Fast Five Quiz: Psoriatic Arthritis Presentation and Diagnosis

Herbert S. Diamond, MD; Eric M. Ruderman, MD


December 23, 2021

Figure 2. Psoriatic arthritis in hands, radiograph.

Psoriatic arthritis is a clinically heterogeneous disease. It may be present with or without obvious skin lesions, with nominal skin involvement (eg, scalp, umbilicus, intergluteal cleft), or with only nail malformations. Joint tenderness may occur to a lesser degree than with rheumatoid arthritis.

As in other spondyloarthropathies, enthesitis—which reflects inflammation at tendon or ligament insertions into bone—may be seen in psoriatic arthritis. Similarly, dactylitis with sausage digits occurs in up to 49% of patients with psoriatic arthritis.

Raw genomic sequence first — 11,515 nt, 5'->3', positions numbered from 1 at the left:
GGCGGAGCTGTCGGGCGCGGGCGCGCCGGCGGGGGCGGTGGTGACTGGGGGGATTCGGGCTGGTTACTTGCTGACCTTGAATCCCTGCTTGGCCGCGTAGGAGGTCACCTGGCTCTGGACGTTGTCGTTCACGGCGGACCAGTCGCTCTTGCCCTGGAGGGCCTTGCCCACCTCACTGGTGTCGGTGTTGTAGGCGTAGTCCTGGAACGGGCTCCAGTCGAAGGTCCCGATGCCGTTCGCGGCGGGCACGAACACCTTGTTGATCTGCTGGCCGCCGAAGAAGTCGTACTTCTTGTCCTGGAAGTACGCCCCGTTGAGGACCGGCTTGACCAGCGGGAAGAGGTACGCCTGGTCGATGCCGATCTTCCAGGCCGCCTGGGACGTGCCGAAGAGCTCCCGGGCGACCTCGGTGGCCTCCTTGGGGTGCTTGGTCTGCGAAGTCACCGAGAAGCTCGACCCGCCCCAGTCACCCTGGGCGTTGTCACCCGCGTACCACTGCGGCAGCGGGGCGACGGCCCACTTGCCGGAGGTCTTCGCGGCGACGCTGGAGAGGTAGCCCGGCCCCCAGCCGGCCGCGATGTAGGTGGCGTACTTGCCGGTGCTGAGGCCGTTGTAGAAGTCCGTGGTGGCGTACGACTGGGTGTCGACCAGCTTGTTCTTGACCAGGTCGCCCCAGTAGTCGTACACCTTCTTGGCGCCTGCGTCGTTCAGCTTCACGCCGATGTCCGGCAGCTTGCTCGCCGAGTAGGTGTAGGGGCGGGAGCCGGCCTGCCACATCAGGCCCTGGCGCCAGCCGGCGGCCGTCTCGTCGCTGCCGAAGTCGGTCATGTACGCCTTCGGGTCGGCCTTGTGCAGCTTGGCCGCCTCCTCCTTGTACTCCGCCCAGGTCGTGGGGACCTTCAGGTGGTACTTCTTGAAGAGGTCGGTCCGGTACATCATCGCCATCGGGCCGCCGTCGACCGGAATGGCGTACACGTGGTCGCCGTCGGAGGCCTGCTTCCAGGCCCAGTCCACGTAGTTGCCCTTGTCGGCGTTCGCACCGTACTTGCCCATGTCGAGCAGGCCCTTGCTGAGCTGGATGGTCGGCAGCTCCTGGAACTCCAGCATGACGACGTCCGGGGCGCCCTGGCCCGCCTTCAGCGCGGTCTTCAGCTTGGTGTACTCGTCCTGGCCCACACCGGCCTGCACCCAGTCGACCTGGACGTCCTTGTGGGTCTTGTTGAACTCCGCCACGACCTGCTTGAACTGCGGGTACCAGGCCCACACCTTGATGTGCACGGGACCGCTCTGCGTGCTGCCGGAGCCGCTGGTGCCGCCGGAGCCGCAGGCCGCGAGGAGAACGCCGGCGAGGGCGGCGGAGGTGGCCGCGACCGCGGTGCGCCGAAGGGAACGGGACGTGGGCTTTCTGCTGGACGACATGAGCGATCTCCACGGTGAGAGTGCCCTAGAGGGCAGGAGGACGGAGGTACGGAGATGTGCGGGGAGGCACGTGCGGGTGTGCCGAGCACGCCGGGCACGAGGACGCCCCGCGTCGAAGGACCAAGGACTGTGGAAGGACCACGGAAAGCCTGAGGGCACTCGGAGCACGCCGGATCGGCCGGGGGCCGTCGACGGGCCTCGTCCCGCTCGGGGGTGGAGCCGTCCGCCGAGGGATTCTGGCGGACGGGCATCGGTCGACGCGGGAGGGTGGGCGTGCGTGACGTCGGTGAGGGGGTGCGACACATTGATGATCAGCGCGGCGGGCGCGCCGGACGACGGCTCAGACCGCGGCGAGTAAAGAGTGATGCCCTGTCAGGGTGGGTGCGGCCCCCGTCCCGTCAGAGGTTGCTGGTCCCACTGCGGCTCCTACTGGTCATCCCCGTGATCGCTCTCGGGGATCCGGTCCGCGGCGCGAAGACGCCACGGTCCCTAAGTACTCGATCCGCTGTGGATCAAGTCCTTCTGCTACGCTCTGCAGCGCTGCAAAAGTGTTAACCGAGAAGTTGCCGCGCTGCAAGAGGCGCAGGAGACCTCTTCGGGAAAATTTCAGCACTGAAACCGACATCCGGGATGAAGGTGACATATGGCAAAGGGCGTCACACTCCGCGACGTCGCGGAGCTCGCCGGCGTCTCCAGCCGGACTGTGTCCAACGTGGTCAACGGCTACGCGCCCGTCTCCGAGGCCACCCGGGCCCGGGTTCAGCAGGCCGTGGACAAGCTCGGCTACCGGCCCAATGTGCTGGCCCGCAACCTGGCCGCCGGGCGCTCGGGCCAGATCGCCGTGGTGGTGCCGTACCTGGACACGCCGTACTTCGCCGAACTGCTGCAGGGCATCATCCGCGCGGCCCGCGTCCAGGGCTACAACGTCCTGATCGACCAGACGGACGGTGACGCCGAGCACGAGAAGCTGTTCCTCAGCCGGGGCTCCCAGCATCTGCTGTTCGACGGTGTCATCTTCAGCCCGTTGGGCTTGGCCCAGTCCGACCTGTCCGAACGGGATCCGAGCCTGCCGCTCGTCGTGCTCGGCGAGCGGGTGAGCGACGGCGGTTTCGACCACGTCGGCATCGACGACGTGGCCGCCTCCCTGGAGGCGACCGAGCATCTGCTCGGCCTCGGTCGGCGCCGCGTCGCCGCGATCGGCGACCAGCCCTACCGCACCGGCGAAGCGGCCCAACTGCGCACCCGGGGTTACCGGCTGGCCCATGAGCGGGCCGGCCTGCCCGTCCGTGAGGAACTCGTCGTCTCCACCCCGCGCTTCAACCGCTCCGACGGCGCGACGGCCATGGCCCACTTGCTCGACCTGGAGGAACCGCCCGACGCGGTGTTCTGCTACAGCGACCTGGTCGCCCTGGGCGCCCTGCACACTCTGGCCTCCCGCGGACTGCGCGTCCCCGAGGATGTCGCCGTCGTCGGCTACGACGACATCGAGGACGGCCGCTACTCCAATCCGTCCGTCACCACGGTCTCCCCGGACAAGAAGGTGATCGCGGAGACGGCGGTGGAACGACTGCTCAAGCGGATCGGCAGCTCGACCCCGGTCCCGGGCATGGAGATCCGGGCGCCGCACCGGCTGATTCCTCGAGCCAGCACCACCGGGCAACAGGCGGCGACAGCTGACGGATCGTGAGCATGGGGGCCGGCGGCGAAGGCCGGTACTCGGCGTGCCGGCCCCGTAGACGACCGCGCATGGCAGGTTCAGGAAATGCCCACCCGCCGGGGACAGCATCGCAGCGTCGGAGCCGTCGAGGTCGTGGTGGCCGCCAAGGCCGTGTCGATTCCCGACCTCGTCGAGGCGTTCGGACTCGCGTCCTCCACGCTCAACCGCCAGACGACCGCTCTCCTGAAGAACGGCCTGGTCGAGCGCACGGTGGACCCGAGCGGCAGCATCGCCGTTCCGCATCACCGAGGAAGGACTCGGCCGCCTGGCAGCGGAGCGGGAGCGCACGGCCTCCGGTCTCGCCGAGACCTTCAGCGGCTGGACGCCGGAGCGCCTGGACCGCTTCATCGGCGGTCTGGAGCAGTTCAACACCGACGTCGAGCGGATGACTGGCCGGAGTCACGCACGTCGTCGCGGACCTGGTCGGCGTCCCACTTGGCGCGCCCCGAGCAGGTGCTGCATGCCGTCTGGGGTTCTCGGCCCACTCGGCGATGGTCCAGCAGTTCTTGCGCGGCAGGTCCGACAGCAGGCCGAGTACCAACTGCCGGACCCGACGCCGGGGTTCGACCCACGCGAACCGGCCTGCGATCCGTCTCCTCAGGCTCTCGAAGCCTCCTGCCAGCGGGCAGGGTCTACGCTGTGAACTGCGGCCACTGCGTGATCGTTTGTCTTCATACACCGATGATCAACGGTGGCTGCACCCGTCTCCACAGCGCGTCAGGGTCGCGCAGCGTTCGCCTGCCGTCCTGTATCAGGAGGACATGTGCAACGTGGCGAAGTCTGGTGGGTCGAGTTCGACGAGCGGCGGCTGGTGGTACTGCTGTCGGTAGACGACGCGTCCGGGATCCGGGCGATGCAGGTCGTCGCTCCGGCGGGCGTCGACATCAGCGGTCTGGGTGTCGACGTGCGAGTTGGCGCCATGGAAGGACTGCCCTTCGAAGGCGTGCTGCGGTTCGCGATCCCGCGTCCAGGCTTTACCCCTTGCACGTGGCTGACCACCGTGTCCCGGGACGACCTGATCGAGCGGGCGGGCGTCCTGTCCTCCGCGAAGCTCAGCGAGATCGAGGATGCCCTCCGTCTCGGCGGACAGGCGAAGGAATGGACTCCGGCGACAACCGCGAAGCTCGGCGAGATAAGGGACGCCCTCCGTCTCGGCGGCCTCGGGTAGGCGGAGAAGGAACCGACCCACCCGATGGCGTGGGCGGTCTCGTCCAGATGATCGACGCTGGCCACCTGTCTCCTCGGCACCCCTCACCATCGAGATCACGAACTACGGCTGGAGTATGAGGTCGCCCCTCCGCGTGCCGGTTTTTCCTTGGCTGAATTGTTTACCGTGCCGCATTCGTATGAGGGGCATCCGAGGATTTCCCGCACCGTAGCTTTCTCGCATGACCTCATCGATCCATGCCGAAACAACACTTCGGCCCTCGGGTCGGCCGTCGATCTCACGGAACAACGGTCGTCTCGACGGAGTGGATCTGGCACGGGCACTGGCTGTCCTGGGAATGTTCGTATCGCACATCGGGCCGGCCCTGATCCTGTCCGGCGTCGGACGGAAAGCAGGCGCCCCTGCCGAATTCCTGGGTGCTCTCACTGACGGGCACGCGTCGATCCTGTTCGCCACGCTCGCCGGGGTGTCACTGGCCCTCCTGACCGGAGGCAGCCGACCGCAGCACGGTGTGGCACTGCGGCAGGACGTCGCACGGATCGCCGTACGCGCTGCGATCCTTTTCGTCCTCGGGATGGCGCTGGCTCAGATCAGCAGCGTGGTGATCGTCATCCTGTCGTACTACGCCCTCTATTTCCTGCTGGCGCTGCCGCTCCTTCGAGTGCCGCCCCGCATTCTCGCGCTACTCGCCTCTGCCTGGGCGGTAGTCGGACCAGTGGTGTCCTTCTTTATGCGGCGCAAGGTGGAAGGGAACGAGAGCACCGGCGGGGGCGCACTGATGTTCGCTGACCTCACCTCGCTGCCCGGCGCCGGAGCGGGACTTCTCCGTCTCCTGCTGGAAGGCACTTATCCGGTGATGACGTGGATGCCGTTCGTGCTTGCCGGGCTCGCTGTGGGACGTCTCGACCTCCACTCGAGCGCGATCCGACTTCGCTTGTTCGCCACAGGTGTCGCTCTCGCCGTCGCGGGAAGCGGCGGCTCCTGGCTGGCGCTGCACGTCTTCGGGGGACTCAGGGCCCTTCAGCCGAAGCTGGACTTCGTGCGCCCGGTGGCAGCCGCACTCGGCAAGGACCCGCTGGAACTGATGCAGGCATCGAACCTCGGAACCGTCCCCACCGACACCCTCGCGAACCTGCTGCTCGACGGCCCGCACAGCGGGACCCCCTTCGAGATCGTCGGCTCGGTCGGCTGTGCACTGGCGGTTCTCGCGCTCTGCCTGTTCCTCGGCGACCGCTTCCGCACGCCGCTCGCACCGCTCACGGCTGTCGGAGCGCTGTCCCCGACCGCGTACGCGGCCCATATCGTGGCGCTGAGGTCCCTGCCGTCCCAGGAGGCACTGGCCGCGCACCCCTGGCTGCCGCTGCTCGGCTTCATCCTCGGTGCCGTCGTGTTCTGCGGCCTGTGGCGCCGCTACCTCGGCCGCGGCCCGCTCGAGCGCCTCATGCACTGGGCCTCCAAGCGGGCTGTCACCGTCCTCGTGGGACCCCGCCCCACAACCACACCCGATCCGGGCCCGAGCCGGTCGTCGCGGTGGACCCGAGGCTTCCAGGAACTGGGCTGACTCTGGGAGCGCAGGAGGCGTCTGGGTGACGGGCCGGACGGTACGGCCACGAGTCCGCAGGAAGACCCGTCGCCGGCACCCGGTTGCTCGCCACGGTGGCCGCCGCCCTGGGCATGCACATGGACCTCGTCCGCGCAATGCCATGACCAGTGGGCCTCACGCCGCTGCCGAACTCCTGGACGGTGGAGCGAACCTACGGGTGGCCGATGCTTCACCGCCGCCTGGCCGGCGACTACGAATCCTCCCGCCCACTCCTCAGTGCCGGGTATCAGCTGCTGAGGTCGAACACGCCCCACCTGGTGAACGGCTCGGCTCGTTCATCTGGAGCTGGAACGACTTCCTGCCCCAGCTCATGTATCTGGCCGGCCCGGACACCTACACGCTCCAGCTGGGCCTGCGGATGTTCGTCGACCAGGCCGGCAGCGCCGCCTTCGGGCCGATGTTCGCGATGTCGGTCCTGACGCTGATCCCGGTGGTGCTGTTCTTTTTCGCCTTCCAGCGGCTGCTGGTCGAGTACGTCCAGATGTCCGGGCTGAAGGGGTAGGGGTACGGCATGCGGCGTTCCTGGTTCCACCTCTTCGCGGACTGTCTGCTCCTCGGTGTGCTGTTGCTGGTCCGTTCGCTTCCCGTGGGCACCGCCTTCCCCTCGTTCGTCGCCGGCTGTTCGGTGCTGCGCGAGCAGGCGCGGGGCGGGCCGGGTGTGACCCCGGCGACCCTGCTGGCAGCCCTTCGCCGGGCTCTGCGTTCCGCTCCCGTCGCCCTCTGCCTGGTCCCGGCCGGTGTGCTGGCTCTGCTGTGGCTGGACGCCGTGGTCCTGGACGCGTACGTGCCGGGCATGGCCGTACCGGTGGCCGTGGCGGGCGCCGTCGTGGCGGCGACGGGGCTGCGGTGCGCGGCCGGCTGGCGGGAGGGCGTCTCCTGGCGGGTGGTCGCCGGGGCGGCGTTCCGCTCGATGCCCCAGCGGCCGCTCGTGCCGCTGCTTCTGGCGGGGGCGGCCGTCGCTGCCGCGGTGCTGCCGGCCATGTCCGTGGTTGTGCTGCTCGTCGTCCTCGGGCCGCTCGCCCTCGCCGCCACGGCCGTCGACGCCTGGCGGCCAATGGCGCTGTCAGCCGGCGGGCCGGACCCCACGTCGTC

Nail involvement in psoriasis is considered a significant psychological and social problem that leads to functional impairment in affected patients. Up to 90% of patients with psoriatic arthritis have nail lesions, which can impede daily and occupational activities and contribute to a diminished quality of life. Nail involvement can also be the source of severe pain.

Learn more about the manifestations of psoriatic arthritis.


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